The household composition and economic data suggest that Marin is an affluent place, but poverty is a factor to watch. While relatively low, 8.3 percent of the population living under the federal poverty line suggests that there are even more people living marginally in Marin County due to the high local cost of living. The federal poverty line in 2015 was an annual income of $24,250 for a household of four people. Poverty likely includes some older residents, and an aging population is something we will look at next month as we add housing unit characteristics and demographics.

    Board Corner
    MEF Board Director, Frank Borodic, Roundstone Inn
    Marconi Conference Center and Historic State Park

    Frank Borodic, MEF Board director and owner of Rounstone Inn (, is working to preserve a state historic landmark. The Marconi Conference Center ( and State Historic Park has a rich human history that dates back hundreds of years. From the pre-historic villages of the coastal Miwok to the farming communities of today, the Tomales Bay ecosystem has supported the livelihoods of thousands of people.

    As a treasure to the Marin community, Marconi Conference Center offers a distraction-free environment, professional-caliber meeting space, comfortable lodging, delicious and healthful meals and a conference staff that is skillful. Accommodating and guest-oriented, the lodging buildings are nestled around a garden courtyard that offers an ideal spot guests to relax.

    This historic state park is in need of renovations and the Marin Economic Forum is pleased to provide our services to assess the economic benefit and recommendation towards keeping this treasure alive for future generations to enjoy.

    Next time you find yourself on the Point Reyes coast in Marshall, stop by the Marconi Conference Center and Historic Park for a unique and beautiful west Marin experience.

    Upcoming Events
    Construction Development/Commercial Real Estate Working Group
    Wednesday, January 11, 1:00pm - 2:00pm
    555 Northgate Dr, San Rafael 94903

    Finance Industry Working Group
    Wednesday, January 11, 2:30pm - 3:30pm
    555 Northgate Dr, San Rafael 94903

    Board Meeting
    Friday, January 27, 2016, 8:30—11:30am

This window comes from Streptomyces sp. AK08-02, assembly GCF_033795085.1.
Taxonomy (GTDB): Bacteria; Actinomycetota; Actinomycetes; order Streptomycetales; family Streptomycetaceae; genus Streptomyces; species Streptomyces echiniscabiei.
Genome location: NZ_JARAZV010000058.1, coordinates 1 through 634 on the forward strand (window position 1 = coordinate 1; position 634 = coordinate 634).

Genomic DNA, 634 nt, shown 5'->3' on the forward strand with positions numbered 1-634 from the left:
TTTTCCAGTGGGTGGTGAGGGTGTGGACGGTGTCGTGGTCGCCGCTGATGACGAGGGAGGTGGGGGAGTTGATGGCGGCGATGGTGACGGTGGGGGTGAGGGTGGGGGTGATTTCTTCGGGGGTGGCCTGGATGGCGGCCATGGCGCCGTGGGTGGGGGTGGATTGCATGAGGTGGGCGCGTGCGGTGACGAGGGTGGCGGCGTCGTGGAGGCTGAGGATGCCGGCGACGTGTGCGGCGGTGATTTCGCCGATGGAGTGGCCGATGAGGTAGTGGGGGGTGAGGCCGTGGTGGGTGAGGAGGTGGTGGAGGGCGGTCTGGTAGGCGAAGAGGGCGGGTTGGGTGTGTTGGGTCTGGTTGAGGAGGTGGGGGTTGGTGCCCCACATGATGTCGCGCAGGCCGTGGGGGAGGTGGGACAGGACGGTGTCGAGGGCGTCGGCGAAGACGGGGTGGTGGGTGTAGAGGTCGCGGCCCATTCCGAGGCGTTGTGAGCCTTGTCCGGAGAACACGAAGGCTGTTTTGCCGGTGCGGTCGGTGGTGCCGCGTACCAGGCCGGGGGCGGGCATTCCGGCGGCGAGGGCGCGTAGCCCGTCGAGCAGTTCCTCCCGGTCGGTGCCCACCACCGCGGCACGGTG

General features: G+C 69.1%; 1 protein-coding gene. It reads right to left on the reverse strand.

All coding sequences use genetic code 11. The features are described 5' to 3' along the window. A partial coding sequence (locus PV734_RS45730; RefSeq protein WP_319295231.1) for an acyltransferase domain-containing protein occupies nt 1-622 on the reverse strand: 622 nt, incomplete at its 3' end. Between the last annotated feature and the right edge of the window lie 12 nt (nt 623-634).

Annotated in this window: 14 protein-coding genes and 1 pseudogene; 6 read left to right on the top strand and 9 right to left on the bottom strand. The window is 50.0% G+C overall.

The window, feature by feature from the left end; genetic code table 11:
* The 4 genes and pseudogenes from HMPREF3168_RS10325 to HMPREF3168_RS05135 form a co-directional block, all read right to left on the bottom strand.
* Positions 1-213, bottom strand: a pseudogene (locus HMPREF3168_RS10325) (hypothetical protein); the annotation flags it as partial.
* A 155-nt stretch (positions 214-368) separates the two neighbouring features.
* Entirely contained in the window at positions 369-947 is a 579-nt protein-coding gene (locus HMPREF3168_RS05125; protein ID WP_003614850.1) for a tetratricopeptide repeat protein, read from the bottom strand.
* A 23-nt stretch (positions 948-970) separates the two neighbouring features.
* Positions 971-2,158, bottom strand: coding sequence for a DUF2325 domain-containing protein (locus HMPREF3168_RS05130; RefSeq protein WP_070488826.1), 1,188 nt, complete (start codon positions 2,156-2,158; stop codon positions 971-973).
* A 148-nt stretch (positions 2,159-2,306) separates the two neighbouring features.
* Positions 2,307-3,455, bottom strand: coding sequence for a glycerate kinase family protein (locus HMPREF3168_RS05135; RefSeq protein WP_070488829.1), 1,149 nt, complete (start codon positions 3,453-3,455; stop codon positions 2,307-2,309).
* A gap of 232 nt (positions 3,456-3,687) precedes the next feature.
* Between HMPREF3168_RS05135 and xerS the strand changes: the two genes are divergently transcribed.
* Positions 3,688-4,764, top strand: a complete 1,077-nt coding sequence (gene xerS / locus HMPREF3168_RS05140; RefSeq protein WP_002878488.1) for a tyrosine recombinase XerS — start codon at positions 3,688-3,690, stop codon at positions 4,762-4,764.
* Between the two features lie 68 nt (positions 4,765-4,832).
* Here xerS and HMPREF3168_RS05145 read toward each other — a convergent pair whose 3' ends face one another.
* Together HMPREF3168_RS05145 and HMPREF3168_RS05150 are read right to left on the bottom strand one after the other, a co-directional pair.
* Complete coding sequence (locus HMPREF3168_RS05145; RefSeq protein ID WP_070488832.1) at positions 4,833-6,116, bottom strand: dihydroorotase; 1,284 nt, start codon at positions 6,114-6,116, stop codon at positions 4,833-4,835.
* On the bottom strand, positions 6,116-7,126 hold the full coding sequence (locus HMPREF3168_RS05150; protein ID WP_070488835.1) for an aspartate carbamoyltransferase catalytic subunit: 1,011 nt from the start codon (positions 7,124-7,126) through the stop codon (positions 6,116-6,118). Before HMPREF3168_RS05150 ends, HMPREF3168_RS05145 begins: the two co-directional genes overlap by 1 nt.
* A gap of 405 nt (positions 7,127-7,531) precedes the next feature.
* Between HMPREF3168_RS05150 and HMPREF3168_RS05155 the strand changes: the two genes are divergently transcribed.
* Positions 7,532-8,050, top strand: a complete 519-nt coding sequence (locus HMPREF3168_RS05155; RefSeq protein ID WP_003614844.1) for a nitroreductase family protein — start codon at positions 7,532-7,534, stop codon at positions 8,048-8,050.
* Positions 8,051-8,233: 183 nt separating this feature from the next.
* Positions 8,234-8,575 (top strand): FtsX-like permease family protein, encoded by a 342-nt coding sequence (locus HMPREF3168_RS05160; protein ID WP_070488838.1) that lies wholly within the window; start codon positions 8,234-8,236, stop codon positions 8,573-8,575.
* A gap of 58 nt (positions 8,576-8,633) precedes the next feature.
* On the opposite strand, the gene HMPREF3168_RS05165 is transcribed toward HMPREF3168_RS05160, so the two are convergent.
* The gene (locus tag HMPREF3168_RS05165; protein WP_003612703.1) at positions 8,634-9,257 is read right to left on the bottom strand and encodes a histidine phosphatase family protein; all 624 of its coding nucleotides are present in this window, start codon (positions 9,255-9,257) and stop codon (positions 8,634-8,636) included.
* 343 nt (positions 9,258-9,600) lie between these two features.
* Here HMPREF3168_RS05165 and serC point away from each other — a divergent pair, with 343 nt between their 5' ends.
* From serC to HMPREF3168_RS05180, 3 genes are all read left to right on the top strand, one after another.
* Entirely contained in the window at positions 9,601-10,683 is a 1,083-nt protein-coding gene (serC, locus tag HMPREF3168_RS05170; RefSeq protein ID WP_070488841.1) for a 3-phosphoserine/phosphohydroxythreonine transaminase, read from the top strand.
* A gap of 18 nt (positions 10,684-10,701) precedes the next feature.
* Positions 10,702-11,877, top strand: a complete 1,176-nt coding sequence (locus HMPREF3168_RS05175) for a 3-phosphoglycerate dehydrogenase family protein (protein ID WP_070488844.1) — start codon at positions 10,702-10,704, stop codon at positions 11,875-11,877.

Buck Institute, 8001 Redwood Blvd, Novato

    Visit for details.

    MEF Business Professional’s Collaboration and Education Group
    Thursday, January 19, 2017, 5:00pm—7:00pm
    Community Room, Drake’s Landing, Larkspur
    Visit for details.
    Annual Economic Forecast 2017
    Friday January 20, 2017, 8:00am—11:00am
    Yellen Conference Center, 101 Market St, San Francisco 94105
    Visit for details.

    Destination Management Working Group
    Wednesday February 1, 2017, 1:00—2:00pm
    555 Northgate Dr, San Rafael 94903

    Innovation Working Group
    Wednesday February 1, 2017, 2:30—3:30pm
    555 Northgate Dr, San Rafael 94903

    Finance Committee
    Wednesday, February 8, 2017, 10:30—11:30am
    555 Northgate Dr, San Rafael 94903

    Issues Committee
    Friday, February 10, 2017, 8:30—9:30am, 10:30—11:30am
    555 Northgate Dr, San Rafael 94903

    Visit for details.

    Click Here To View Past Newsletters

    MEF Newsletter December 2016

    Michael Kadel

    MEF Newsletter

    December 2016

    Chief Executive Officer, Jim Cordeiro
    Knowledge Age, Planning + Hope

    The late 20th century was a period of major social, economic and political changes. It was also a time in which there were big changes in knowledge – in how people see knowledge and how they use it. This period is now widely known as the beginning of the Knowledge Age – to distinguish it from the Industrial Age.

    The Knowledge Age is a new, advanced form of capitalism in which knowledge and ideas are the main source of economic growth (more important than land, labour, money, or other ‘tangible resources). New patterns of work and new business practices have developed, and, as a result, new kinds of workers, with new and different skills, are required.

    As well as this (and this is very important for education), knowledge’s meaning is changing. Knowledge is no longer being thought of as ‘stuff’ that is developed (and stored) in the minds of experts, represented in books, and classified into disciplines. Instead, it is now thought of as being like a form of energy, as a system of networks and flows – something that does things, or makes things happen. Knowledge Age knowledge is defined—and valued—not for what it is, but for what it can do. It is produced, not by individual experts, but by ‘collectivising intelligence’ – that is, groups of people with complementary expertise who collaborate for specific purposes. These changes have major implications for our education system.

    As schools prepare young people for successful lives in the 21st century, new skills and dispositions are being developed. This can’t be done simply by adding these ‘new’ skills and dispositions to the existing curriculum. To build a 21st century system, a new mindset is required that can take account of the new meaning of knowledge and the new contexts and purposes for learning this knowledge. ‘21st century learning’ is a shorthand term that draws together the ingredients of this new mindset.

    The changes discussed earlier are primarily economic and work-related. Education is, of course, about much more than simply preparing people for work. It has other important goals: for example, developing social and citizenship skills, providing equal opportunity, and building social cohesion. Expressed this way, these are 20th century goals.